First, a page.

Nader vs. The System: democracy at stake

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Pennsylvania's statewide political corruption scandal known wryly but too-narrowly as "Bonusgate" is the gift that just keeps on giving.

Ralph Nader is hoping it will give him a chance to clear his reputation, as well as the $81,102 in costs that the Commonwealth Court assessed him in 2004.

In this year of political upheaval, third-party candidates everywhere should hope for the same "gift," because the Nader judgment set a precedent that could have a "chilling effect," Mr. Nader's legal team says, on outsider candidacies nationwide.

Back in 2004, Democrats were desperate to keep Mr. Nader, the celebrated consumer activist, off the presidential ballot, fearing he'd siphon votes from John Kerry. They filed challenges to his candidacy in many states. In Pennsylvania, Pittsburgh-based attorneys for the international law firm Reed Smith led the effort.

"Based on news reports coming out of Philadelphia about how these [petition] signatures were being collected, some of my colleagues and I who are Democrats ... organized volunteers, more than a hundred, an enormous effort," said Reed Smith partner Dan Booker in an interview Friday. "It was all to tell us whether, if we went to court, we could prove that enough of these signatures were ineligible."

What wasn't known then -- not by the Nader camp or the public, anyway -- is that some of those "volunteers" were actually staffers in state Sen. Mike Veon's Beaver office, working on the taxpayers' dime.

The challenge was successful. In the Commonwealth Court's decision, President Judge James Gardner Colins characterized the Nader petitions as "the most deceitful and fraudulent exercise ever perpetrated upon this court."

To Nader attorney Oliver Hall's chagrin, "every reporter has repeated that quote," despite the fact that the court's own review of the petitions doesn't support Judge Colins' gross hyperbole. Only 687 (1.3 percent) of the signatures were found to be forgeries -- names like Mickey Mouse or Fred Flintstone, which the candidate called "sabotage and mischief."

The vast majority of signatures disallowed by the court were rejected on "narrow technical grounds," Mr. Hall said. "If a man's name is John Smith but he signs Johnny, or if John used to live on Oak Street and moved to Pine, that was invalidated."

Indeed, when the Nader team appealed to the state Supreme Court (and lost), Justice Thomas Saylor's dissent disagreed with the Commonwealth Court's standard, finding it "more stringent" than the General Assembly intended. He also rebuked the lower court -- that is, Judge Colins -- for exaggerating the fraud and thus impugning Mr. Nader's character.

"Ralph Nader has an unblemished record of 40-plus years of public service," said Mr. Hall. "It's been controversial to some that he would run for office, but his integrity has never been questioned."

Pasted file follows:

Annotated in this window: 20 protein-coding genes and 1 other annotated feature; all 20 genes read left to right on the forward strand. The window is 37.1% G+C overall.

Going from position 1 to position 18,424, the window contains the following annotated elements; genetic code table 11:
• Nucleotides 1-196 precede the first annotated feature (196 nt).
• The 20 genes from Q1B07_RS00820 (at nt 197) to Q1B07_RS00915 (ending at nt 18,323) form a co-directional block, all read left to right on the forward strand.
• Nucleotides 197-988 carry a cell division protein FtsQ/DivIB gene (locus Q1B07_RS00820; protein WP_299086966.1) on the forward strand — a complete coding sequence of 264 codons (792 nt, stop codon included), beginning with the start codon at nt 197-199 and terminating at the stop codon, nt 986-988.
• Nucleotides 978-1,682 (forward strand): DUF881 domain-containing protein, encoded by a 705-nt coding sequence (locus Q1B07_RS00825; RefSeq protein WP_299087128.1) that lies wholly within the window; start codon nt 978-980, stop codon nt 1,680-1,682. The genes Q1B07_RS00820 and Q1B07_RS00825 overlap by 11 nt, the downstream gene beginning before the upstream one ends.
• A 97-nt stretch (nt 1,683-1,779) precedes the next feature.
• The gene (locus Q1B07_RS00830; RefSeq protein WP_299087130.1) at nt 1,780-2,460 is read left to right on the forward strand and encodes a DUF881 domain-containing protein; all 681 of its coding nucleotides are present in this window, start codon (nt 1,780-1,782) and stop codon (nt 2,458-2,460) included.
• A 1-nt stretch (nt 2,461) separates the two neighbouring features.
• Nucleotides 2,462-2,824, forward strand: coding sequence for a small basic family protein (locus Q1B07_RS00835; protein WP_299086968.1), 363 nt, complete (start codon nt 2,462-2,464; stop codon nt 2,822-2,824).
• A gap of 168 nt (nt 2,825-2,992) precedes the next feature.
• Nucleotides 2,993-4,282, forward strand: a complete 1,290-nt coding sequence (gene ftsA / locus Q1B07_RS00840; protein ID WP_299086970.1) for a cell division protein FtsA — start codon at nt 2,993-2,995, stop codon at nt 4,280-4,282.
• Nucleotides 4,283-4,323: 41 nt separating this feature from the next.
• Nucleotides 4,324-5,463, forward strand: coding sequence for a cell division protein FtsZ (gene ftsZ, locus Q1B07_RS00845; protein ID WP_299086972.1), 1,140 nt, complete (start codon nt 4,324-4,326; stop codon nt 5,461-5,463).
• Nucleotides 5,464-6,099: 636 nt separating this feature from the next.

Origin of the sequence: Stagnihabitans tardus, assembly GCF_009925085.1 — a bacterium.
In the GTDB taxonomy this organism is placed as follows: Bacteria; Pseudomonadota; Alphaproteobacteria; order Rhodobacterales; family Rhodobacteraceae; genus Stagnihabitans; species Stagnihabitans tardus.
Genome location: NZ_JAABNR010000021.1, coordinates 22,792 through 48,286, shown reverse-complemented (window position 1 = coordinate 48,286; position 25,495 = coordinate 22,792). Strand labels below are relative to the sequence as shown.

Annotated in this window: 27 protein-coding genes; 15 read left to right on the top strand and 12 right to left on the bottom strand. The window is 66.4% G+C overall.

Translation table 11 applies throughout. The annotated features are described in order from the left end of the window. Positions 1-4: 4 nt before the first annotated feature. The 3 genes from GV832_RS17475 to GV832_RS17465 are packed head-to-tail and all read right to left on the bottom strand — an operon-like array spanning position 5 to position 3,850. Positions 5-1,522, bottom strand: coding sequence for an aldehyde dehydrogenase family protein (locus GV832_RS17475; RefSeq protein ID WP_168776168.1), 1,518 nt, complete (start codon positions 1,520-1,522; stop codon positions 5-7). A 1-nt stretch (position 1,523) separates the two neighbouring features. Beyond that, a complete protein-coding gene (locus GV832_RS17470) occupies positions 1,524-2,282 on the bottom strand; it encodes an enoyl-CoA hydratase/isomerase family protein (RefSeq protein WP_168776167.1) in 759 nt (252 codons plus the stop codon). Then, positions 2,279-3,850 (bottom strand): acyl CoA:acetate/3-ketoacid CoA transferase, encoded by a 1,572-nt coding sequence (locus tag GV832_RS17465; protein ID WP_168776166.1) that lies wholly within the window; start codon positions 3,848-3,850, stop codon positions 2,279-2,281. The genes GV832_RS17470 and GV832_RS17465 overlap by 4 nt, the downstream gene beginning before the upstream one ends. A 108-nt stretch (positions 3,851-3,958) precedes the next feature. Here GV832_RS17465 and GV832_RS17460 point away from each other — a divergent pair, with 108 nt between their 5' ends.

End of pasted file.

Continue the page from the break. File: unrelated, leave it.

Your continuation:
In addition to the unjustified smear, the Nader camp continues to fight the costs they were assessed after losing the ballot challenge -- $81,102 to cover Reed Smith's expenses for stenographers and transcripts.

If the judgment stands, "Ralph Nader will become the first candidate in American history who's been penalized for running for office," Mr. Hall asserted. "Carl Romanelli will be the second."

As the Green Party candidate, Mr. Romanelli sought to run against Rick Santorum and Bob Casey Jr. in the 2006 Senate race, but was successfully challenged and assessed similar costs.

The court accused him of "bad faith," Mr. Hall noted, because like Mr. Nader he could not afford to hire someone to represent him in each of the numerous courtrooms where the petitions were being simultaneously reviewed.

"These are not wealthy people," Mr. Hall said, noting that Mr. Romanelli is now facing "the loss of house and home."

Candidates' being forced to pay the challengers' costs is "blatantly unconstitutional. You cannot chill the rights of third-party candidates to participate in the election process."

Reed Smith defends its effort to collect costs. "The very first time we appeared in Commonwealth Court," Mr. Booker recalled, "the chief judge said to me, 'You are asking the court to spend an incredible amount of time, and I want you to know if you're wrong, we're going to assess you costs' and he said to the defendants, 'If we find these petitions are invalid, we're going to impose costs on you.' "

In 2007, the case moved to the Washington, D.C., courts because that's where Mr. Nader's bank accounts are. The case continues on Wednesday in the D.C Court of Appeals, where we can expect more details to emerge and to be assessed -- including the illegal efforts of those "Bonusgate" state employees in preparing the original Nader challenge.

Having read all the Pennsylvania courts' decisions, the relevant Veon trial transcripts and the mere dribble of news coverage of this momentous matter, I am struck by several things: our legislators' arrogant disregard for the law, the dismissive attitude of so many jurists, the unsupported assertions in their decisions, and the depressing distance between what the law may allow and what we know is honorable and right.

I revere our two-party system, but when those parties fail us, there's nothing like a vigorous grass-roots challenge to restore some accountability. I'm no longer much of an optimist, but I'll take the Nader camp's indignant idealism over the other side's shrugging cynicism any day. The former is far better for the republic.

Ruth Ann Dailey: .


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